Nuts and guts

I can tell you that roughly 50% of the sounds in Oblivity are recorded specifically for it and the other 50% sourced through sound libraries, then edited to make it fit the need. Sometimes it’s just easier to record it yourself. You won’t believe how long I searched online libraries for the sound of a bag of nuts being opened and poured into a bowl before I reluctantly went to the shops and bought a few bags to record it myself, and even then I went to pretty much every shop looking for exactly the right kind of bag of nuts (they were salted if you must know).

When trying to find a sound in a library, I was very rarely happy with how the sound sounded. It wasn’t quite right. Something in my gut was telling me that it didn’t suit the scene. Sometimes it could be edited to fit with a bit of EQ adjustment, reverb, etc. Sometimes it was just the wrong sound.

The key thing is this: as a sci-fi fan for most of my life (between the ages of 0-5 I was more into 1920s German expressionistic cinema, obviously), I’ve subconsciously logged a library of sounds which I associate with sci-fi things. Doors, spacecraft engines, that background hum of life support systems, bleeps and bloops of consoles as people prod inanely at various buttons… it’s all in there (I think) for all of us for any genre we’re a fan of.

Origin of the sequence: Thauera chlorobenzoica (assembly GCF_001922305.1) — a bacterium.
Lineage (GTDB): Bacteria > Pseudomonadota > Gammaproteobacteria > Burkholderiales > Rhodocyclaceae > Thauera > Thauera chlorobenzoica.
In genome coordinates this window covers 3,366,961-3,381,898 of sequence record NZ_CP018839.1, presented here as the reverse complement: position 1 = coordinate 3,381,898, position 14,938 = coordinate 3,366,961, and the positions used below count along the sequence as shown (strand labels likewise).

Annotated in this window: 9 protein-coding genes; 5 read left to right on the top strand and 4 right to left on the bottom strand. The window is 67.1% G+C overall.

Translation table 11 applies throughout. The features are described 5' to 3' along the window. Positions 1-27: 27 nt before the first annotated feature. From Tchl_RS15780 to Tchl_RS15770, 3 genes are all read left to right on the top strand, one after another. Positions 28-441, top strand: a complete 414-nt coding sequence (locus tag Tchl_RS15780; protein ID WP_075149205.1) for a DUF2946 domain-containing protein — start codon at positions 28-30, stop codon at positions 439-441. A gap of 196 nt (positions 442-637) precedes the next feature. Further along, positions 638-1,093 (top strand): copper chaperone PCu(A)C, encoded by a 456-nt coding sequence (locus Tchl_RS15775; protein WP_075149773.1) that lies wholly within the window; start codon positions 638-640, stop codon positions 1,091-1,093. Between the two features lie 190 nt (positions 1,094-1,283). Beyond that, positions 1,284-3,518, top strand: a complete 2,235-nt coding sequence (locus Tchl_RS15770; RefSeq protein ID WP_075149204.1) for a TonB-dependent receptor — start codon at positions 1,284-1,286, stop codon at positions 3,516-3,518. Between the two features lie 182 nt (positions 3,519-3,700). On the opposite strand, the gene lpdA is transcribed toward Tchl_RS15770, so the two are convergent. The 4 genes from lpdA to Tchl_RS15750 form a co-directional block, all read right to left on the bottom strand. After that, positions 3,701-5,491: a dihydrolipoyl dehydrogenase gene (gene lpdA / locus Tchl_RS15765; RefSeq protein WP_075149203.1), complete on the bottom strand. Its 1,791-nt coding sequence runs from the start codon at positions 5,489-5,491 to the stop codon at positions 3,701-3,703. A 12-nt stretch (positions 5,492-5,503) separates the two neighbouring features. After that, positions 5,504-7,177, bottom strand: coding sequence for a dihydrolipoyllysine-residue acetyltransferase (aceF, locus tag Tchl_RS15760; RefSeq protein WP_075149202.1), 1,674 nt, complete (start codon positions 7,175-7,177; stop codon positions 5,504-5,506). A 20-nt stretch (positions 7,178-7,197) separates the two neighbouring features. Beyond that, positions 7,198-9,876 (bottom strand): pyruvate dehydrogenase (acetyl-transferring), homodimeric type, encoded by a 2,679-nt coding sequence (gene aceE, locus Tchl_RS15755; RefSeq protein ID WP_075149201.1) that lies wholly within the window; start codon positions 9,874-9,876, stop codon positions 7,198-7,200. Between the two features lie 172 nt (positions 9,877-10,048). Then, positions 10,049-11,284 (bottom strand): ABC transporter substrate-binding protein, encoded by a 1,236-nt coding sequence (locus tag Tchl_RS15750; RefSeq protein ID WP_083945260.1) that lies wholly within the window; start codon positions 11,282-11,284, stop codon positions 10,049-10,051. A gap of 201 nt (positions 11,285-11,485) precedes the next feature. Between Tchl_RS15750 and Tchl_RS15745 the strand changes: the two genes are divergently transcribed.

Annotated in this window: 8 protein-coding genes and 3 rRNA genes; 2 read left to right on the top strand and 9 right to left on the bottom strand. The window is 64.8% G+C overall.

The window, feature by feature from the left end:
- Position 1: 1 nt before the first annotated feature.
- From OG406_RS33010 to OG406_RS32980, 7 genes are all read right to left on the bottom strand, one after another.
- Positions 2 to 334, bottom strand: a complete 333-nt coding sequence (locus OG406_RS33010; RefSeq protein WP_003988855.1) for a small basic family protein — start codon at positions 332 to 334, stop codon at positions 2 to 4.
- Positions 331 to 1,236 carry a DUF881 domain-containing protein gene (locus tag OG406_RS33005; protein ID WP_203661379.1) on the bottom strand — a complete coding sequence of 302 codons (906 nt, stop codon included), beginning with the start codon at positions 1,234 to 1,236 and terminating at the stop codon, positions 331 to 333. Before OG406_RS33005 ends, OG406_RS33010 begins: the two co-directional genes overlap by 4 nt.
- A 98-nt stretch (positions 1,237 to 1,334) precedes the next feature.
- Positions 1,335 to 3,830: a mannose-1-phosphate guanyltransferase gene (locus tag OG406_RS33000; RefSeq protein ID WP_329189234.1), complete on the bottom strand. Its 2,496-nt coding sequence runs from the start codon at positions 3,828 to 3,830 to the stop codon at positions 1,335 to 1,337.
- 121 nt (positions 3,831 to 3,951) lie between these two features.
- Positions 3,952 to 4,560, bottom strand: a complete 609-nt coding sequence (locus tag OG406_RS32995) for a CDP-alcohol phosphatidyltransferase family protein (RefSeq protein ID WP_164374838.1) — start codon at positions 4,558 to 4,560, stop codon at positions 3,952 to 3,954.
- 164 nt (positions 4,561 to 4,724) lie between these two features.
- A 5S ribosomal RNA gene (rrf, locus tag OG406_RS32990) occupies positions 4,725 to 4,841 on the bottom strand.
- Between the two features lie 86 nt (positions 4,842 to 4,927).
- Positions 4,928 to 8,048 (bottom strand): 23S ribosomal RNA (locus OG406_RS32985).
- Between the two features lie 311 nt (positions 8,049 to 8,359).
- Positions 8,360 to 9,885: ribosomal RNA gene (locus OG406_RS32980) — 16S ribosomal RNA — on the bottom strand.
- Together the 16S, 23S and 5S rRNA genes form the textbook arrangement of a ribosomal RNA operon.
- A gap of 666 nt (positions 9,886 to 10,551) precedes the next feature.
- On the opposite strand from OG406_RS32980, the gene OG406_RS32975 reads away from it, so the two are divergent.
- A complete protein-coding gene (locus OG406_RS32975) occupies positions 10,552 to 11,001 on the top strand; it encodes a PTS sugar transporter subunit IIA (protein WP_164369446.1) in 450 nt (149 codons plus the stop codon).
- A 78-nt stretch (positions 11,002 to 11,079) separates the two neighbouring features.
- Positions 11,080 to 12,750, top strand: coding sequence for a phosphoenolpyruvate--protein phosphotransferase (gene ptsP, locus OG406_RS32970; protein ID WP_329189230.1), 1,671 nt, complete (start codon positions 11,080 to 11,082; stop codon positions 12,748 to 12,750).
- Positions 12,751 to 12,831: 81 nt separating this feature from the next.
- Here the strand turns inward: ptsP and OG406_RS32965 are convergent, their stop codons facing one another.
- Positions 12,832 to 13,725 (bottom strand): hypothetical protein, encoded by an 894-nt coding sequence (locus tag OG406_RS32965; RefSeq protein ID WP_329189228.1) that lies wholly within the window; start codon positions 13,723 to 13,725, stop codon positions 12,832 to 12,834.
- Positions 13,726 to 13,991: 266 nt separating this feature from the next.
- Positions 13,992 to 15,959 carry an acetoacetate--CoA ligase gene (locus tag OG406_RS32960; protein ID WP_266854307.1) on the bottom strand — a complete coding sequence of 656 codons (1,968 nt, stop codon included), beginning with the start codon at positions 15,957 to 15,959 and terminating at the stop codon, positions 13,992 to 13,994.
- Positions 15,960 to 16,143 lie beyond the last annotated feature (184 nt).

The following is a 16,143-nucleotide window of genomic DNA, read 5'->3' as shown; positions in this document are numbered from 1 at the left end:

So, when trying to create a world which the listener instantly can understand, you need to tap into the intuitive gut instinct of what feels RIGHT. Sometimes it takes a bit of trial and error. But you’ll hone in on it and when you’ve got it, you’ll know. YES! That’s the sound! That’s the sound of a cryovolcano erupting and a ship flying off just as it avoids the debris! (or other examples).

Stay in the story

I appreciate I haven’t really explained much of the technical process here, but I think like most things the conceptual approach is actually the most important aspect.

You could be great at capturing sounds and even edit the most crisp, perfect and pure quality effects known to humanity, but if it doesn’t connect with the listener as the right type of sound - pulling on the drawstrings of their subconscious library of what a sci-fi (or other genre) sound effect should sound like - it’s going to take them out of the moment.

And at that point they’re not thinking about the story, but instead wondering what that sound was.

Ultimately it’s all about the story and making the characters really exist in the world you’ve put them in.

At least that’s what I think.  But what do I know, I almost called this blog HIWATTMARSOTOEOTSSSC (and that’s just silly).

Thank you for reading. We want to give Joe more sound-design challenges to solve by creating a second season of Oblivity. But we really need your help to get started.

Please back Oblivity by helping us meet our Season Two crowdfunding target before Thursday 17 October. And if you can help, we’ll send you some fantastic rewards! Find out more here!

Read more of our blogs here.

Rob Stringer1 Comment